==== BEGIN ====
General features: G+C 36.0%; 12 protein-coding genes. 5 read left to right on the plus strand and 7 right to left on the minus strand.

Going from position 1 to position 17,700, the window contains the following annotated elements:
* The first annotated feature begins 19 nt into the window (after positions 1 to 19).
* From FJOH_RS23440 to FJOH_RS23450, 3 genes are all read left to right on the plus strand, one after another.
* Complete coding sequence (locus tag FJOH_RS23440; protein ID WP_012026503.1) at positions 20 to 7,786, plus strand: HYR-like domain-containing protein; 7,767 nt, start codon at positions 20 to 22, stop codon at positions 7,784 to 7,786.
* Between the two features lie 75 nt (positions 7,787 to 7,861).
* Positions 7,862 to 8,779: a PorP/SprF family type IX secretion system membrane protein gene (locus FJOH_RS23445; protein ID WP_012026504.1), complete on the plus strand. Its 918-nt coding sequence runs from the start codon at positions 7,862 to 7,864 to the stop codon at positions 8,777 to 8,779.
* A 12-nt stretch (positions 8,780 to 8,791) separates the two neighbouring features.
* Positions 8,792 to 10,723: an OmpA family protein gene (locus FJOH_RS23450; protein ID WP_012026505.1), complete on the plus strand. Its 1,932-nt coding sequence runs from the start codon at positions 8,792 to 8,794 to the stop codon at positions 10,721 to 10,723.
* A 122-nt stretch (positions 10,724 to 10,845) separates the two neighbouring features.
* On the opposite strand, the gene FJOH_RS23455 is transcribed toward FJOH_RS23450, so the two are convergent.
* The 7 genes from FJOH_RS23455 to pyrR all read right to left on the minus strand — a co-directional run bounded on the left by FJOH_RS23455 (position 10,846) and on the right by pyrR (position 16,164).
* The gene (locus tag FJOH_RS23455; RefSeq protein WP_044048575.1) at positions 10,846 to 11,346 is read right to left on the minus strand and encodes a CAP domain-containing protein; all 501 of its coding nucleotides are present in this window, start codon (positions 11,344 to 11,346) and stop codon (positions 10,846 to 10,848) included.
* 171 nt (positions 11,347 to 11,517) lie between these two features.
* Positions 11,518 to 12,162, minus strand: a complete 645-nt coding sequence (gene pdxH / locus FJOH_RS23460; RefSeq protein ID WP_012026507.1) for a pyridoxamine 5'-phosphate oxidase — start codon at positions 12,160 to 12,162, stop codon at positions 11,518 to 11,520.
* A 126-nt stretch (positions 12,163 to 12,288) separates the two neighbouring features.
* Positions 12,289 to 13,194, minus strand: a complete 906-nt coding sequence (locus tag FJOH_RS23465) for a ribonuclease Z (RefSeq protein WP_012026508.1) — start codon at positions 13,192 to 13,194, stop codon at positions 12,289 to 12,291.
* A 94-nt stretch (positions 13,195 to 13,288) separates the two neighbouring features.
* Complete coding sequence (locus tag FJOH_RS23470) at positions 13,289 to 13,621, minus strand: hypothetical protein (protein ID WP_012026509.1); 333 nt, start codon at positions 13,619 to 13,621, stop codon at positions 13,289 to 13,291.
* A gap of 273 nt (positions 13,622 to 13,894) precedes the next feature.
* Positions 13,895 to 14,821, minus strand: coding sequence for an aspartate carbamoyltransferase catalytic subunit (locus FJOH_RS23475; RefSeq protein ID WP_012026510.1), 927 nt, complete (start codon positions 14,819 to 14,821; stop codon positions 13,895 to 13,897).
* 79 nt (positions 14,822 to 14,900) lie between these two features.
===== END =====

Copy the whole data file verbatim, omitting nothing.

General features: G+C 36.0%; 12 protein-coding genes. 5 read left to right on the plus strand and 7 right to left on the minus strand.

Going from position 1 to position 17,700, the window contains the following annotated elements:
* The first annotated feature begins 19 nt into the window (after positions 1 to 19).
* From FJOH_RS23440 to FJOH_RS23450, 3 genes are all read left to right on the plus strand, one after another.
* Complete coding sequence (locus tag FJOH_RS23440; protein ID WP_012026503.1) at positions 20 to 7,786, plus strand: HYR-like domain-containing protein; 7,767 nt, start codon at positions 20 to 22, stop codon at positions 7,784 to 7,786.
* Between the two features lie 75 nt (positions 7,787 to 7,861).
* Positions 7,862 to 8,779: a PorP/SprF family type IX secretion system membrane protein gene (locus FJOH_RS23445; protein ID WP_012026504.1), complete on the plus strand. Its 918-nt coding sequence runs from the start codon at positions 7,862 to 7,864 to the stop codon at positions 8,777 to 8,779.
* A 12-nt stretch (positions 8,780 to 8,791) separates the two neighbouring features.
* Positions 8,792 to 10,723: an OmpA family protein gene (locus FJOH_RS23450; protein ID WP_012026505.1), complete on the plus strand. Its 1,932-nt coding sequence runs from the start codon at positions 8,792 to 8,794 to the stop codon at positions 10,721 to 10,723.
* A 122-nt stretch (positions 10,724 to 10,845) separates the two neighbouring features.
* On the opposite strand, the gene FJOH_RS23455 is transcribed toward FJOH_RS23450, so the two are convergent.
* The 7 genes from FJOH_RS23455 to pyrR all read right to left on the minus strand — a co-directional run bounded on the left by FJOH_RS23455 (position 10,846) and on the right by pyrR (position 16,164).
* The gene (locus tag FJOH_RS23455; RefSeq protein WP_044048575.1) at positions 10,846 to 11,346 is read right to left on the minus strand and encodes a CAP domain-containing protein; all 501 of its coding nucleotides are present in this window, start codon (positions 11,344 to 11,346) and stop codon (positions 10,846 to 10,848) included.
* 171 nt (positions 11,347 to 11,517) lie between these two features.
* Positions 11,518 to 12,162, minus strand: a complete 645-nt coding sequence (gene pdxH / locus FJOH_RS23460; RefSeq protein ID WP_012026507.1) for a pyridoxamine 5'-phosphate oxidase — start codon at positions 12,160 to 12,162, stop codon at positions 11,518 to 11,520.
* A 126-nt stretch (positions 12,163 to 12,288) separates the two neighbouring features.
* Positions 12,289 to 13,194, minus strand: a complete 906-nt coding sequence (locus tag FJOH_RS23465) for a ribonuclease Z (RefSeq protein WP_012026508.1) — start codon at positions 13,192 to 13,194, stop codon at positions 12,289 to 12,291.
* A 94-nt stretch (positions 13,195 to 13,288) separates the two neighbouring features.
* Complete coding sequence (locus tag FJOH_RS23470) at positions 13,289 to 13,621, minus strand: hypothetical protein (protein ID WP_012026509.1); 333 nt, start codon at positions 13,619 to 13,621, stop codon at positions 13,289 to 13,291.
* A gap of 273 nt (positions 13,622 to 13,894) precedes the next feature.
* Positions 13,895 to 14,821, minus strand: coding sequence for an aspartate carbamoyltransferase catalytic subunit (locus FJOH_RS23475; RefSeq protein ID WP_012026510.1), 927 nt, complete (start codon positions 14,819 to 14,821; stop codon positions 13,895 to 13,897).
* 79 nt (positions 14,822 to 14,900) lie between these two features.